Writer & Art Director: Ed Jowett

Co-Writer: Jennifer Martin

Cover Image: Linggar Bramity

Artwork: Rahmad Wisnubroto

Lettering: Keith Draws

Violete: Unstoppable is the tale of a superpowered young adult named Viola. Viola, who goes by Violete while a superhero, appears to be the lone hero in her city. This first issue revolves around Violete’s fight against a small-time criminal she recently captured who has been transformed into a full-fledged reptilian supervillain. This is Violete’s first time combating an equally powered foe, and she is not prepared.

Violete was a surprisingly good read. In a crowded field of superhero stories, Violete is trying to stand out with a unique take on an old story and details that ground the characters in the real world. We jump right into Viola’s super-powered life. There is no origin story, no background, just superpowered Violete. I can’t decide if this is a fresh take, forsaking the origin story, or confusing. I wondered, and then google, if this was the first issue or if I had missed an issue (if you’re wondering, it’s the first issue). It doesn’t take away from the story, jumping right in, but perhaps an introduction paragraph at the start would have saved me a trip to Google.

The story arc for the first issue is excellent! Jowett foreshadows enough to make you come back for future issues yet ties up this first plot by the end of the issue. Viola is a relatable superhero, with personal worries and concerns, shortcomings, and a tense relationship with the police. She makes mistakes, misjudges situations, and has to learn on her own. I look forward to watching Viola’s character development in future stories. Adding to the fullness of the story is a well-done editing job with no noticeable grammatical or spelling errors.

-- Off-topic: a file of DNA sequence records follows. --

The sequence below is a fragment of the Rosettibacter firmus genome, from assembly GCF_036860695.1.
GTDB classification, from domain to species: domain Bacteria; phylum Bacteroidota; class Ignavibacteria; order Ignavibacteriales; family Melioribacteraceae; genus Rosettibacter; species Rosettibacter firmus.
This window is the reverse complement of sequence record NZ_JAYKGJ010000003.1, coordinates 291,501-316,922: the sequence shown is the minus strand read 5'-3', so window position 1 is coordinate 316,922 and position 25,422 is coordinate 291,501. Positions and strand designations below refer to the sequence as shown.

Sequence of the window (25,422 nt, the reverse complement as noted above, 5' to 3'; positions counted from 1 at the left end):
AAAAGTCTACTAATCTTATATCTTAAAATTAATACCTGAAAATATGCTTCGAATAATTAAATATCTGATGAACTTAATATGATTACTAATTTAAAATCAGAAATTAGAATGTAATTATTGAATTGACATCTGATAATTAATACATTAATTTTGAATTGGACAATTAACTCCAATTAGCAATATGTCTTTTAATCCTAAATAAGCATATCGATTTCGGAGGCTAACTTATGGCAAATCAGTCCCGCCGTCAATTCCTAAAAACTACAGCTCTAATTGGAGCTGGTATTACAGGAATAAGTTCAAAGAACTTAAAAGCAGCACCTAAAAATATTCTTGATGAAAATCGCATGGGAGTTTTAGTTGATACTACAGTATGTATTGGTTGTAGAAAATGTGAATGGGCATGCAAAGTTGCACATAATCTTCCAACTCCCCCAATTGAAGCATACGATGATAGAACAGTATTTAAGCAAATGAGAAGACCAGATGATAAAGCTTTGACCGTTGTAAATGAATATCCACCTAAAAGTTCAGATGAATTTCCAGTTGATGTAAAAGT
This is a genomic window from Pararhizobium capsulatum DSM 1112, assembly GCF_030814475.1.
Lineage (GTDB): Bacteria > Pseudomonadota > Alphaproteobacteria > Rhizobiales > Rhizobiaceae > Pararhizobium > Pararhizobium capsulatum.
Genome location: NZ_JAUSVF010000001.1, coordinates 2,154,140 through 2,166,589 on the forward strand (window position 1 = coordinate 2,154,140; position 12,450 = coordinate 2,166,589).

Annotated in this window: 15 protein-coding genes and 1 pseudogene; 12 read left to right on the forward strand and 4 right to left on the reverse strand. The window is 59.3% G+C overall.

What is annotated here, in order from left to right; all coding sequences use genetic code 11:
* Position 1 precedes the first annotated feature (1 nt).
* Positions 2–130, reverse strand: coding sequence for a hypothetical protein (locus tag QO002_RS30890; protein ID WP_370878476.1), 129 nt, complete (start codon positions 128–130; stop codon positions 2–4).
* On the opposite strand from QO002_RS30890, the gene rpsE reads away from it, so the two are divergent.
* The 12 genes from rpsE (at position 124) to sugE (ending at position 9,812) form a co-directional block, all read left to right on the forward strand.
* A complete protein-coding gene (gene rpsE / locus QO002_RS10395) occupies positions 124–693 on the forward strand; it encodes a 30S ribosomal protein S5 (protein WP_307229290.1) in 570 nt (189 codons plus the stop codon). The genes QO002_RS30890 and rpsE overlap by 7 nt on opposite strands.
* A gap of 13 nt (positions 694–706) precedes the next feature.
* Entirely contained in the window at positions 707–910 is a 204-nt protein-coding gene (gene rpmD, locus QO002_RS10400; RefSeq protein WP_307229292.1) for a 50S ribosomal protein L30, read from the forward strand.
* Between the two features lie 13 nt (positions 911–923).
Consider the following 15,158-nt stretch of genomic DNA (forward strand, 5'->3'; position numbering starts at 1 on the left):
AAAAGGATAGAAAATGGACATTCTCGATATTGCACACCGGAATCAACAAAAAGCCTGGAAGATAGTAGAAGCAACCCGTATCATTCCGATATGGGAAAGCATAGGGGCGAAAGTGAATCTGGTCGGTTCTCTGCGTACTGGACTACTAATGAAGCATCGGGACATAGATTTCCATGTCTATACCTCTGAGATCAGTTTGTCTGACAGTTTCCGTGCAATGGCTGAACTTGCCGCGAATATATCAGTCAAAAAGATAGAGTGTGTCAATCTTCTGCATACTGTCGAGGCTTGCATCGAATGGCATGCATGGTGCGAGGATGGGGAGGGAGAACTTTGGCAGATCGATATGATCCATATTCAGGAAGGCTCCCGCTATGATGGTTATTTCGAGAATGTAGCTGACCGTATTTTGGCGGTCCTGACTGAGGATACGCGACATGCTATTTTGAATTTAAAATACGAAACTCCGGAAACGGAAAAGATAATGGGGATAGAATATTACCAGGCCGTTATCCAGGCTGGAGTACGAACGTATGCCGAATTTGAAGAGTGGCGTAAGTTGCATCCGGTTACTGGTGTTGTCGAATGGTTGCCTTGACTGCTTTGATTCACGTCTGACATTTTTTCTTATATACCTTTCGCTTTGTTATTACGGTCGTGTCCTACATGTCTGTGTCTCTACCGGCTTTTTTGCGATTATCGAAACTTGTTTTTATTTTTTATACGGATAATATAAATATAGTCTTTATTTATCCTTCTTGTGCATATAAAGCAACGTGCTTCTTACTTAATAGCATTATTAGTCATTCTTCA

Jowett does an excellent job with Viola’s internal monologue. It comes across as natural and flows well with the story. The dialogue throughout the book is well done. Each character has their unique personality and voice, which is expressed well through conversations and dialogue.

Wisnubroto’s art is solid. Nothing new or unique, but solid comic book style art helps bring Violete to life. Each Character design is well thought out and expressed nicely on the pages. Characters from Violete’s parents to the police officers get a thoughtful interpretation that adds to the depth of the story.

Future issues of Violete will decide if this series is good or great, but issue 1 is a solid start to the series and leaves me wanting to know what comes next. You can get issue 1 now at https://www.shadesofvengeance.com. Issue 2 is currently on Kickstarter (https://www.kickstarter.com/projects/sovcomics/violete-2-backlash?ref=e7ho5a).

About Violete: Unstoppable:

Being a lone hero seems easy initially, but when the police hate you and supervillains are running around, who can you turn to for help? Viola has everyone’s first choice in superpowers: FLIGHT! (and also super strength!)

Despite working to prove herself through stopping crimes all over the city, the police still frown on her activities as the masked vigilante Violete. Even so, all is going fairly well until one of the criminals she has caught before escapes from prison. She has no idea he’s going to be changed into the supervillain Rampage, biologically enhanced with chameleon DNA for one purpose: to defeat her…

About Ed Jewett:

Ed Jowett (WRITER) is a creator, writer, development coach and producer for Shades of Vengeance www.shadesofvengeance.com. Having helmed a wide range of products including roleplaying games, comics, card games, audio dramas, miniatures games and e-zines, he has run over 60 Kickstarters in the last 6 years. His roleplaying games Era: The Consortium, Era: Lyres and Era: The Empowered have received critical acclaim and nominations for a variety of industry awards.